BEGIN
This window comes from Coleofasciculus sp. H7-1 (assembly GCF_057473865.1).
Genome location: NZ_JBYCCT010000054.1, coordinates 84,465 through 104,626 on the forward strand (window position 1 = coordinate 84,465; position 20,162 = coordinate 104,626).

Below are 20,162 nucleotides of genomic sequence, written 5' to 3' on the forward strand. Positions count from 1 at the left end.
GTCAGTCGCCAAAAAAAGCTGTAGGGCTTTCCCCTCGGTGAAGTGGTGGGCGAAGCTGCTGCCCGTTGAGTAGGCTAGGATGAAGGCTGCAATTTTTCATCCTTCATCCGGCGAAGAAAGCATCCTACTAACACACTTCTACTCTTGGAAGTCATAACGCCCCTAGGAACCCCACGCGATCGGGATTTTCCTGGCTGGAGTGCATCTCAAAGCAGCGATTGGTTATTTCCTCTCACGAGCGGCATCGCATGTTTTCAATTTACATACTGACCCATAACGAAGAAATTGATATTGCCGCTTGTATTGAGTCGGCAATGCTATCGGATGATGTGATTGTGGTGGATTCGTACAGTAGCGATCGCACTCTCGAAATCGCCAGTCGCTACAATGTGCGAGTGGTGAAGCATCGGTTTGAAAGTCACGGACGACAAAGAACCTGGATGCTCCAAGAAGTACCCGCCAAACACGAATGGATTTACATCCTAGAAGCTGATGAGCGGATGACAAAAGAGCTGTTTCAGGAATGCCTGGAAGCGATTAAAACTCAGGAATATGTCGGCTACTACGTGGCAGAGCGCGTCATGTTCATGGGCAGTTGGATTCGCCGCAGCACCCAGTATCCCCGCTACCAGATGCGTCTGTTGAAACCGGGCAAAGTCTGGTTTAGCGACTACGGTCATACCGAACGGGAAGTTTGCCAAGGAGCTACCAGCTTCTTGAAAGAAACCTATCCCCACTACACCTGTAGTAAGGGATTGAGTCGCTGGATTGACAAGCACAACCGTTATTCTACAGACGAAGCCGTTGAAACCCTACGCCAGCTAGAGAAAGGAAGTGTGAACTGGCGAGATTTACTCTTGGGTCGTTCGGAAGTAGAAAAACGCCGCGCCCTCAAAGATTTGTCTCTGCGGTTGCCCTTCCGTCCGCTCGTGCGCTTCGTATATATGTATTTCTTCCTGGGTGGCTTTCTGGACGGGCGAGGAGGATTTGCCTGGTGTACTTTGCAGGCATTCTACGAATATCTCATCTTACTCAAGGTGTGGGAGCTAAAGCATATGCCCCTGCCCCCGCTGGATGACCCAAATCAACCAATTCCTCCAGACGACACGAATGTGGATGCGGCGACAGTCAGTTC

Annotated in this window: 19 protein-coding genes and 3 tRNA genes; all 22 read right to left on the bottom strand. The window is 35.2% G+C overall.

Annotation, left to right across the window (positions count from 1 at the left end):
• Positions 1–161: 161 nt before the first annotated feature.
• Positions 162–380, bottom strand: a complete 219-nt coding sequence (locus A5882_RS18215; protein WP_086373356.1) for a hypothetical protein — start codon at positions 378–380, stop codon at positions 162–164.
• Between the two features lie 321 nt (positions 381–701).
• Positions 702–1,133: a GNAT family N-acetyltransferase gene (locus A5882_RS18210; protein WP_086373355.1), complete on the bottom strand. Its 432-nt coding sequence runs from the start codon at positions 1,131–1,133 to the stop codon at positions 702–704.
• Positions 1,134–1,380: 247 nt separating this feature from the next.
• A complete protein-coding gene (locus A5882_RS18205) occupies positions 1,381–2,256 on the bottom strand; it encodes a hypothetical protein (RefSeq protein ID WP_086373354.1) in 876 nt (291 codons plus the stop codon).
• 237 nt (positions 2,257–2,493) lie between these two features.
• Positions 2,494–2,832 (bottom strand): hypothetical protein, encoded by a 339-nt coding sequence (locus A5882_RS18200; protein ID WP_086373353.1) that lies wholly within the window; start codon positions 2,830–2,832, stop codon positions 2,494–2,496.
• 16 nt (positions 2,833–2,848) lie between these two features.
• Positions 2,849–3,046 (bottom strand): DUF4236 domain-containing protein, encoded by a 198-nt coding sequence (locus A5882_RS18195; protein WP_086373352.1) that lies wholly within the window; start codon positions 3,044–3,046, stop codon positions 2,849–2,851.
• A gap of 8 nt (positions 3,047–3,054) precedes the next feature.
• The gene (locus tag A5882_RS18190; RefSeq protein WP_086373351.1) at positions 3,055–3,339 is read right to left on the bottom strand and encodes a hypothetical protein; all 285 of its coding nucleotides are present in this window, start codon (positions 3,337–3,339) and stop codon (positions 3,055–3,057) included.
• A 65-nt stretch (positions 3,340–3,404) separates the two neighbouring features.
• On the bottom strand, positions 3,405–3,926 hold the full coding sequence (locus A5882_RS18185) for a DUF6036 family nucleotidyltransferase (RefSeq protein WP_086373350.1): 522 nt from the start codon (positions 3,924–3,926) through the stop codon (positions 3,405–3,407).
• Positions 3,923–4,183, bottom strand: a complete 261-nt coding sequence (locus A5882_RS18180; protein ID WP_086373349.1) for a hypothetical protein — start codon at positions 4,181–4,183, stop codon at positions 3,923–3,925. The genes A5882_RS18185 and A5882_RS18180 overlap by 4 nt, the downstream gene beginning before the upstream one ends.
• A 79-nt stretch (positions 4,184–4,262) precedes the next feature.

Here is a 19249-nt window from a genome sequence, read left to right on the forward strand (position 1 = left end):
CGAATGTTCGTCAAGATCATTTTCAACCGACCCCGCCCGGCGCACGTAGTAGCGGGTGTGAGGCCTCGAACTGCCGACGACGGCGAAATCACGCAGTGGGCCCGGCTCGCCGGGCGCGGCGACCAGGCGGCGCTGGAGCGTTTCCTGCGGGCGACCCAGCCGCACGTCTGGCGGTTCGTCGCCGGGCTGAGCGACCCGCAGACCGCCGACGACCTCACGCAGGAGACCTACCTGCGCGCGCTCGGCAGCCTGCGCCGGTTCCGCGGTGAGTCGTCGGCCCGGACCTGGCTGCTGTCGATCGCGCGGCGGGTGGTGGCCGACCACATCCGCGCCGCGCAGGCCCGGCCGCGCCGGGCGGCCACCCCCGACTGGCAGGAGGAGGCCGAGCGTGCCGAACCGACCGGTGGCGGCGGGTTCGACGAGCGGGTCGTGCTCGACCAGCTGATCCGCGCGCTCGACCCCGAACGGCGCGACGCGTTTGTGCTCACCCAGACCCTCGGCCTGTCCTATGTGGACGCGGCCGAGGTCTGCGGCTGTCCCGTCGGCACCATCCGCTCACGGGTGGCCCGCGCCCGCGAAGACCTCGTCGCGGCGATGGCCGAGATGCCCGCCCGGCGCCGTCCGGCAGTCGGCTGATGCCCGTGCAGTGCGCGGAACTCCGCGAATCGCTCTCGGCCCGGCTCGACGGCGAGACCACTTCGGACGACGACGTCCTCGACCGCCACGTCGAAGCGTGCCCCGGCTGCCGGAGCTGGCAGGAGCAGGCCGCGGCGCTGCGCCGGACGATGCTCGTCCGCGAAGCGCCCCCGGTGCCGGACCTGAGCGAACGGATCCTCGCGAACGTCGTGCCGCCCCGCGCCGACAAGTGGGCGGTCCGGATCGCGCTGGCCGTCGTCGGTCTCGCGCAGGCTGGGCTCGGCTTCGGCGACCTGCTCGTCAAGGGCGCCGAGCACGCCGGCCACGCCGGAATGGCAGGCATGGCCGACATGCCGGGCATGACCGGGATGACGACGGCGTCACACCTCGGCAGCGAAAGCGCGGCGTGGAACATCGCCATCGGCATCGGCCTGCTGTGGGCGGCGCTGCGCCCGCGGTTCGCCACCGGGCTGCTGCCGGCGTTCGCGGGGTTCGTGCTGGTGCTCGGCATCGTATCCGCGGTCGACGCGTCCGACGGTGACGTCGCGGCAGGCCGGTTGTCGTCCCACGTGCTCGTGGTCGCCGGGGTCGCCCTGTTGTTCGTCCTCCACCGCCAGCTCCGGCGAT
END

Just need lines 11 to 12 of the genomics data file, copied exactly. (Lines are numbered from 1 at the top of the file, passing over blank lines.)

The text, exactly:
• Positions 1,134–1,380: 247 nt separating this feature from the next.
• A complete protein-coding gene (locus A5882_RS18205) occupies positions 1,381–2,256 on the bottom strand; it encodes a hypothetical protein (RefSeq protein ID WP_086373354.1) in 876 nt (291 codons plus the stop codon).